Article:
Court Upholds Search Warrant Requirement
October 19, 1999
The Supreme Court ruled yesterday that there is no exception for crime scenes to the Constitution's requirement of obtaining a search warrant. Legal observers noted with interest that the Court -- which is often deeply divided -- was unanimous in its decision.
In fact, the issue was evidently so clear to the Justices that they decided it without hearing arguments or calling for further briefing. That practice was once common, but is now relatively rare, experts say.
- The case overturned a West Virginia man's conviction for murdering his wife -- a decision which might have been influenced by photographs the police removed from a briefcase they found at the scene and opened without a warrant.
- The trial court had held that the police "were clearly within the law" in examining "anything and everything found within the crime scene."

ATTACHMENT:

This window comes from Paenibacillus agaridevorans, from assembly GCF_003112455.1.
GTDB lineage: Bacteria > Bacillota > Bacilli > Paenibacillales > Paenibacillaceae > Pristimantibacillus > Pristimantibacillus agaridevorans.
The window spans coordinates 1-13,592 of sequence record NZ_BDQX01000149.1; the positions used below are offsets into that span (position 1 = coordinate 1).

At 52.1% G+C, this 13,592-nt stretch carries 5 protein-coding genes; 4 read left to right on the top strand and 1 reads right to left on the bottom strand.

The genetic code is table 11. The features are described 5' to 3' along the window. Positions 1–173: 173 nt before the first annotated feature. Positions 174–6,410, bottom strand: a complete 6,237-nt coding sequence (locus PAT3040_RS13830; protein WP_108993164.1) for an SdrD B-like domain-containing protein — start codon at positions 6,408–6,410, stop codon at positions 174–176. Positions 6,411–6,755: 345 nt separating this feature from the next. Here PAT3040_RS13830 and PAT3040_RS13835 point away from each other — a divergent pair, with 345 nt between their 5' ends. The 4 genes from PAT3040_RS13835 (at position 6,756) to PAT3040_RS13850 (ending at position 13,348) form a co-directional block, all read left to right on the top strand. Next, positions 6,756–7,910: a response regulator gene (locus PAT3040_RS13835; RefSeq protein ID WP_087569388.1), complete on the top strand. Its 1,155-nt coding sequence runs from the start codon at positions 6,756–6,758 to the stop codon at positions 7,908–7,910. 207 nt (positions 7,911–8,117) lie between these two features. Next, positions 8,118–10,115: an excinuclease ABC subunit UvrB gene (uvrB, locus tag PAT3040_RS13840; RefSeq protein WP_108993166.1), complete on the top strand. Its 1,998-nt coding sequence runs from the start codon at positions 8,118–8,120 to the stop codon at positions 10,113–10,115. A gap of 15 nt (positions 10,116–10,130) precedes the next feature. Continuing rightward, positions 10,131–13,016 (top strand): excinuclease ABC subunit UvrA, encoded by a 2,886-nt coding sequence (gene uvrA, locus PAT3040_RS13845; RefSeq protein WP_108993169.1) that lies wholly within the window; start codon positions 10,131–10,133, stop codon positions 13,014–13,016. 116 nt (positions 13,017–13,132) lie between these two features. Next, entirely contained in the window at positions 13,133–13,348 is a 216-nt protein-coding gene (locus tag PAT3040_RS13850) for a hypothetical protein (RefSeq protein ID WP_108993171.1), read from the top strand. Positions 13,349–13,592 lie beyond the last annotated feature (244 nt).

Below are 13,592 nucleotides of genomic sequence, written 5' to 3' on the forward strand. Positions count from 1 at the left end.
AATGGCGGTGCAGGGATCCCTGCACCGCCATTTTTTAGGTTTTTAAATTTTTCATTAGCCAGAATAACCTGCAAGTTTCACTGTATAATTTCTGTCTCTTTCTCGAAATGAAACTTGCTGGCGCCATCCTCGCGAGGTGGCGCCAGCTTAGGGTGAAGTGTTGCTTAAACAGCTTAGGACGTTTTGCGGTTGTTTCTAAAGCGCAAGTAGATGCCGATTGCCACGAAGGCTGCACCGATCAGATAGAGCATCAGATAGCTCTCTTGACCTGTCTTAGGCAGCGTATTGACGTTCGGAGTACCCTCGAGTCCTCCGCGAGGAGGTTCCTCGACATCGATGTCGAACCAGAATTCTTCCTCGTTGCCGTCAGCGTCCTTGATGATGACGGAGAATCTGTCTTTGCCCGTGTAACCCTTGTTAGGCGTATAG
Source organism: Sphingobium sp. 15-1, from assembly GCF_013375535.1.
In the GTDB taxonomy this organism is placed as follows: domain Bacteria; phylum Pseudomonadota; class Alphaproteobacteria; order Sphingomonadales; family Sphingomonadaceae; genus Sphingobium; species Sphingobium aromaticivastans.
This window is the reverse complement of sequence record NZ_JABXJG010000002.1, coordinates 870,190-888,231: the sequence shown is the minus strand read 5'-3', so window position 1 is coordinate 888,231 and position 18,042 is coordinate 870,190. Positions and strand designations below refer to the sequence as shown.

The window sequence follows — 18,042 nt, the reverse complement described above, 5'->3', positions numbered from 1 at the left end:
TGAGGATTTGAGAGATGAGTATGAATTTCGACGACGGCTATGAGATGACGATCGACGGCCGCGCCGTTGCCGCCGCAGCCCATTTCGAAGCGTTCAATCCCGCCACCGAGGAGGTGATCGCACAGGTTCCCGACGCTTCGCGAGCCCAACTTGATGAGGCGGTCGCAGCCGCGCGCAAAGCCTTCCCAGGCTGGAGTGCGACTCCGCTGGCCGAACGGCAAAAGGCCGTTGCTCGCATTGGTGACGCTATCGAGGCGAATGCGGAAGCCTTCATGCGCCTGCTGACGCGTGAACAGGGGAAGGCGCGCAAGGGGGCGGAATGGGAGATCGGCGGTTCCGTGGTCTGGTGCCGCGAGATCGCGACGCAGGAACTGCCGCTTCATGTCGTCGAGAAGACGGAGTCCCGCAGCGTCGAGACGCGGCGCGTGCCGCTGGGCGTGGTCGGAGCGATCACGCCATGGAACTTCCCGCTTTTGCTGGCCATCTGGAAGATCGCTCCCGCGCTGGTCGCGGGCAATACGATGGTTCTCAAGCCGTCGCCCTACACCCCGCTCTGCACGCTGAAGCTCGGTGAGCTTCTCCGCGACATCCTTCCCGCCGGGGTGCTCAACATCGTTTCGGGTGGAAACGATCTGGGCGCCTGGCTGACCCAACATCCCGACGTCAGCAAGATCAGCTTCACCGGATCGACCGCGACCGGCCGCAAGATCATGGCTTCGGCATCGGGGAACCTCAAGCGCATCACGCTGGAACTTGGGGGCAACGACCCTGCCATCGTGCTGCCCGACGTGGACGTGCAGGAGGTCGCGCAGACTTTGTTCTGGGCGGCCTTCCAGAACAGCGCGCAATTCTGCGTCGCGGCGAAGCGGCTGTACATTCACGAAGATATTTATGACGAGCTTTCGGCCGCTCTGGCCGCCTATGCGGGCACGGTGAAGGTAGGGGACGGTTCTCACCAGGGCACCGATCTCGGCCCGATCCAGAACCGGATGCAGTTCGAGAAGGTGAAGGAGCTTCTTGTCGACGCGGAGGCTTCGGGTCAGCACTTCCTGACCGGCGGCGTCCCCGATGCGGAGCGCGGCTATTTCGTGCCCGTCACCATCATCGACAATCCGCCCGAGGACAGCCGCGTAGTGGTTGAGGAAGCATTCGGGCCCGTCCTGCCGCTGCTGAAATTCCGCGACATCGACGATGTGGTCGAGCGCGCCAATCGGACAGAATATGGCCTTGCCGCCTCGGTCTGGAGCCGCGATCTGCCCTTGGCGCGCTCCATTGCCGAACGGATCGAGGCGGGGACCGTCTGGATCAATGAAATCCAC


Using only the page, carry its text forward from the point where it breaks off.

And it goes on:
- But the Supreme Court found that murder scenes are not exempt from the Fourth Amendment's warrant requirement.
- The only possible exemptions to that requirement would be in cases where there was an emergency or danger to the police or others that would have precluded getting a warrant after the site was secured -- situations that did not apply to this particular case.
Source: Linda Greenhouse, "Ruling Requires Warrants for Crime Scene Searches," New York Times, October 19, 1999.
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